The complexity of production processes is a growing challenge for compliance with hygiene requirements. Hygienic Design gets to the root of the problem. Impulses come from machine builders and food manufacturers.
Above all, hygienic design means reducing the risk of contamination by means of machine design. Example packaging of powdery materials: Here it is necessary to build machines without open threads and right angles and to provide them without exception with continuous weld seams. In addition, these must be designed in such a way that no product residue can accumulate, especially not in areas that are difficult or impossible to access.
“These are actually basic hygiene concepts,” says Karl-Heinz Bahr, consultant at Thales Consult Berlin and an EHEDG member. There is a good reason why the EHEDG regularly organises seminars and courses on the subject, explains Bahr: “Many of these basic concepts, which have been incorporated into the EHEDG guidelines, have not yet fully established themselves. This is also due to the fact that machine builders are more inclined to optimise existing machines, where in terms of hygienic design the machines actually have to be completely rethought.
Hygiene requirements, process optimization and automation, are just some of the many issues that decision-makers and stakeholders in the food sector sector have to manage. From process to product, FachPack has all the right answers. More information can be found here.
Food manufacturers increase the pressure on machine builders
Despite this limitation, Bahr sees an increase in awareness of hygienic design. “There is more pressure from the market: hygiene safety is an aspect that is on the list of requirements. More and more food manufacturers nowadays demand that machine components be EHEDG-certified.” The reason for this is obvious: incidents in the food sector are now penetrating much deeper into public awareness than they did 15 or 20 years ago; they are being addressed more openly, not least via social media channels. The standards have gone up. The big food companies are generally the pioneers, development is running from the top of the pyramid downwards. Medium-sized companies would then follow suit at a certain distance.
But not only corporations set standards, also certain industries, as Bahr explains: “The highest demands must traditionally be met in the pharmaceutical industry. The methods of quality assurance have slowly but surely moved from the pharmaceutical industry to the food sector”. First of all, this has had an effect on the methods used in the production of infant and baby food. Then similar requirements were generally defined for production in the food industry.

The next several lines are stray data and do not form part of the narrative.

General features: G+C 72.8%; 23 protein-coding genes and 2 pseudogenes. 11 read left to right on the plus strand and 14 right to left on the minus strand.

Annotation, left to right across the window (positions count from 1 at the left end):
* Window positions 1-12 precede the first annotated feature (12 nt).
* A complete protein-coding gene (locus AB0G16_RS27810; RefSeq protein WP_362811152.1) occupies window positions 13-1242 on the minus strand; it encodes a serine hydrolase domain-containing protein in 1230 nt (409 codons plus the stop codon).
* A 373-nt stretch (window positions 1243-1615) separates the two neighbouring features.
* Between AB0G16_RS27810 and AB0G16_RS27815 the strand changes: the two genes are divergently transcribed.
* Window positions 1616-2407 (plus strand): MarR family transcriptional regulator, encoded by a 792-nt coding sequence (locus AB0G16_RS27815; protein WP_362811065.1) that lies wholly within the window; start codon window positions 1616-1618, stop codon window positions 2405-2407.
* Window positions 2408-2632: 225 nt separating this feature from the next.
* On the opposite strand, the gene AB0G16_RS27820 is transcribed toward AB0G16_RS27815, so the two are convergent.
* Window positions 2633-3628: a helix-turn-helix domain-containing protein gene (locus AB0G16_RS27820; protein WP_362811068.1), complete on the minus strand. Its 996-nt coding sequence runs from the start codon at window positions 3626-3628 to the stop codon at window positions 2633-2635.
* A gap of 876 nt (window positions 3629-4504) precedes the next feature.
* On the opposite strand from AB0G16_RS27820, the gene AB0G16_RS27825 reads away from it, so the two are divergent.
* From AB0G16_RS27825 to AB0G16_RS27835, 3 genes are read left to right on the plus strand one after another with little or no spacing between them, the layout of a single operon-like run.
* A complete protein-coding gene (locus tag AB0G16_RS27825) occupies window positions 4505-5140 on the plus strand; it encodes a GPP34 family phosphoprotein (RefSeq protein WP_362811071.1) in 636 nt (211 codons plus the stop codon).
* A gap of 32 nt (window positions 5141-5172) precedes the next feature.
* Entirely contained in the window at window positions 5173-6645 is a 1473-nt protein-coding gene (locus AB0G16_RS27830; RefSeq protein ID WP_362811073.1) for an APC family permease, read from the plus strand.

European Hygienic Engineering & Design Group (EHEDG) The EHEDG is a community of experts consisting of experts from machine and component manufacturers, the food industry, research institutes and health authorities. The organisation was founded in 1989 with the aim of raising awareness of hygiene in food processing and packaging. EHEDG's aim is to contribute to hygienic design and construction in all areas of food production, thus ensuring safe food production. The EHEDG supports European legislation and its demand for hygienic handling, processing and packaging of food with hygienic machines in a hygienic environment. Further information: www.ehedg.org
Overall, the dairy industry is more developed than other areas of the food industry. This is due to the fact that dairy products are much more microbiologically sensitive than powder products. In order to control the residual risk, hygienic concepts of liquid processing are used in powder processes, albeit in a modified form. In New Zealand, this can be observed particularly well: 40 percent of the country’s milk production is exported as milk powder, and the economic factor has contributed to the hygienic design of New Zealand milk powder production setting standards worldwide. One example: Normally, large bags of 25 kilograms are gripped from above during filling in various process steps. In New Zealand, on the other hand, large paper sacks are filled free-standing, which prevents something from falling from the gripper into the sack.
Marc Mauermann rates the development of the last ten years as “very positive”. The deputy head of the Processing Technology department at the Fraunhofer Institute for Process Engineering and Packaging in Dresden observes that many companies implement fundamental criteria. One of the most important aspects is that all areas of the machine are easily accessible for automatic and manual cleaning. Because: “Machine areas that cannot be reached by automatic cleaning processes are not cleaned!
"EHEDG has been developing hygienic design guidelines for almost 30 years, but as far as the extensive application of these standards in production lines is concerned, the history of hygienic design has actually only just begun." Karl-Heinz Bahr, Consultant at Thales Consult Berlin and EHEDG Member
Hygienic Design applies to all players along the value chain
But even if a machine meets all hygiene requirements, this is of no use if contamination could occur in other process steps. Therefore, the entire process must always be kept in mind and the entire value chain must be considered – and this consists of machine manufacturers, packaging service providers, packaging manufacturers and the customer. Although the thinking of everyone involved is moving in the right direction, there is still a lot to do, according to Bahr: “EHEDG has been developing hygienic design guidelines for almost 30 years, but as far as the extensive application of these standards in production lines is concerned, the history of hygienic design has actually only just begun.